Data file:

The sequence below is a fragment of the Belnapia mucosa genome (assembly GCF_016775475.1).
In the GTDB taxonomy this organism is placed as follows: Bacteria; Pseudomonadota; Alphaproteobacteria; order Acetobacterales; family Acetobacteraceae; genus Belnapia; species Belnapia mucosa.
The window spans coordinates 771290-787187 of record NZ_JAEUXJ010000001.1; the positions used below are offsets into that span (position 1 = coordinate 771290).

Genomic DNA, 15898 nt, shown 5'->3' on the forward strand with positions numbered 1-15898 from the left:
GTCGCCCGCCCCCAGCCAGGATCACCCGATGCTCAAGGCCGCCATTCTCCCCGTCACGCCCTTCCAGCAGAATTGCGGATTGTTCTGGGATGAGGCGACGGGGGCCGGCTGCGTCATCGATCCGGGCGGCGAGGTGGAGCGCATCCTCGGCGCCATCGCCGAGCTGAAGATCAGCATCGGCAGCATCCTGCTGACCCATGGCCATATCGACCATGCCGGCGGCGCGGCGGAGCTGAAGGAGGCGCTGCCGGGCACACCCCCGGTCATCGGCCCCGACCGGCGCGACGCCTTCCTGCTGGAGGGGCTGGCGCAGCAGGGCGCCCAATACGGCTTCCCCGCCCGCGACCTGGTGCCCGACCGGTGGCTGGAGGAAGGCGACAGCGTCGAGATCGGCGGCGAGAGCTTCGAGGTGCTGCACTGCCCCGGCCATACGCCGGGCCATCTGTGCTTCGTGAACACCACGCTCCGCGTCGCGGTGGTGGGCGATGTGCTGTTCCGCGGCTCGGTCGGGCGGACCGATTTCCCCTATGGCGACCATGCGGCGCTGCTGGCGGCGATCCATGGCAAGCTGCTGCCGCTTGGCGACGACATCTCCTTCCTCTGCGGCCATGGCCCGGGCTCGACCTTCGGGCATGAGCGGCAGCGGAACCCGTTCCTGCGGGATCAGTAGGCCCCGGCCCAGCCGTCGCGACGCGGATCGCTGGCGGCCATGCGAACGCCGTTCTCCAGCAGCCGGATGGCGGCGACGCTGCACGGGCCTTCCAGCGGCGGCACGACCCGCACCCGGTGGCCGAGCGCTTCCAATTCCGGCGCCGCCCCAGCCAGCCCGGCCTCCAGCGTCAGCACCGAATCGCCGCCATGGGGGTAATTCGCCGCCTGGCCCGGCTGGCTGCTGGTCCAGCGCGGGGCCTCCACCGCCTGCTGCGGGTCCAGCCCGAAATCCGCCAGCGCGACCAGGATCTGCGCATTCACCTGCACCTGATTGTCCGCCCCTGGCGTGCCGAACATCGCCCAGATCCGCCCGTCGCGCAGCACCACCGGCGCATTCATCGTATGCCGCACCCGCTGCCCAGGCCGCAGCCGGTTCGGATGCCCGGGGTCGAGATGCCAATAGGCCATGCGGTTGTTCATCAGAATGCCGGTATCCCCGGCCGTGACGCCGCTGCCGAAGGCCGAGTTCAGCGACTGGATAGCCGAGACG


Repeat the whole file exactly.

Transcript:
The sequence below is a fragment of the Belnapia mucosa genome (assembly GCF_016775475.1).
In the GTDB taxonomy this organism is placed as follows: Bacteria; Pseudomonadota; Alphaproteobacteria; order Acetobacterales; family Acetobacteraceae; genus Belnapia; species Belnapia mucosa.
The window spans coordinates 771290-787187 of record NZ_JAEUXJ010000001.1; the positions used below are offsets into that span (position 1 = coordinate 771290).

Genomic DNA, 15898 nt, shown 5'->3' on the forward strand with positions numbered 1-15898 from the left:
GTCGCCCGCCCCCAGCCAGGATCACCCGATGCTCAAGGCCGCCATTCTCCCCGTCACGCCCTTCCAGCAGAATTGCGGATTGTTCTGGGATGAGGCGACGGGGGCCGGCTGCGTCATCGATCCGGGCGGCGAGGTGGAGCGCATCCTCGGCGCCATCGCCGAGCTGAAGATCAGCATCGGCAGCATCCTGCTGACCCATGGCCATATCGACCATGCCGGCGGCGCGGCGGAGCTGAAGGAGGCGCTGCCGGGCACACCCCCGGTCATCGGCCCCGACCGGCGCGACGCCTTCCTGCTGGAGGGGCTGGCGCAGCAGGGCGCCCAATACGGCTTCCCCGCCCGCGACCTGGTGCCCGACCGGTGGCTGGAGGAAGGCGACAGCGTCGAGATCGGCGGCGAGAGCTTCGAGGTGCTGCACTGCCCCGGCCATACGCCGGGCCATCTGTGCTTCGTGAACACCACGCTCCGCGTCGCGGTGGTGGGCGATGTGCTGTTCCGCGGCTCGGTCGGGCGGACCGATTTCCCCTATGGCGACCATGCGGCGCTGCTGGCGGCGATCCATGGCAAGCTGCTGCCGCTTGGCGACGACATCTCCTTCCTCTGCGGCCATGGCCCGGGCTCGACCTTCGGGCATGAGCGGCAGCGGAACCCGTTCCTGCGGGATCAGTAGGCCCCGGCCCAGCCGTCGCGACGCGGATCGCTGGCGGCCATGCGAACGCCGTTCTCCAGCAGCCGGATGGCGGCGACGCTGCACGGGCCTTCCAGCGGCGGCACGACCCGCACCCGGTGGCCGAGCGCTTCCAATTCCGGCGCCGCCCCAGCCAGCCCGGCCTCCAGCGTCAGCACCGAATCGCCGCCATGGGGGTAATTCGCCGCCTGGCCCGGCTGGCTGCTGGTCCAGCGCGGGGCCTCCACCGCCTGCTGCGGGTCCAGCCCGAAATCCGCCAGCGCGACCAGGATCTGCGCATTCACCTGCACCTGATTGTCCGCCCCTGGCGTGCCGAACATCGCCCAGATCCGCCCGTCGCGCAGCACCACCGGCGCATTCATCGTATGCCGCACCCGCTGCCCAGGCCGCAGCCGGTTCGGATGCCCGGGGTCGAGATGCCAATAGGCCATGCGGTTGTTCATCAGAATGCCGGTATCCCCGGCCGTGACGCCGCTGCCGAAGGCCGAGTTCAGCGACTGGATAGCCGAGACG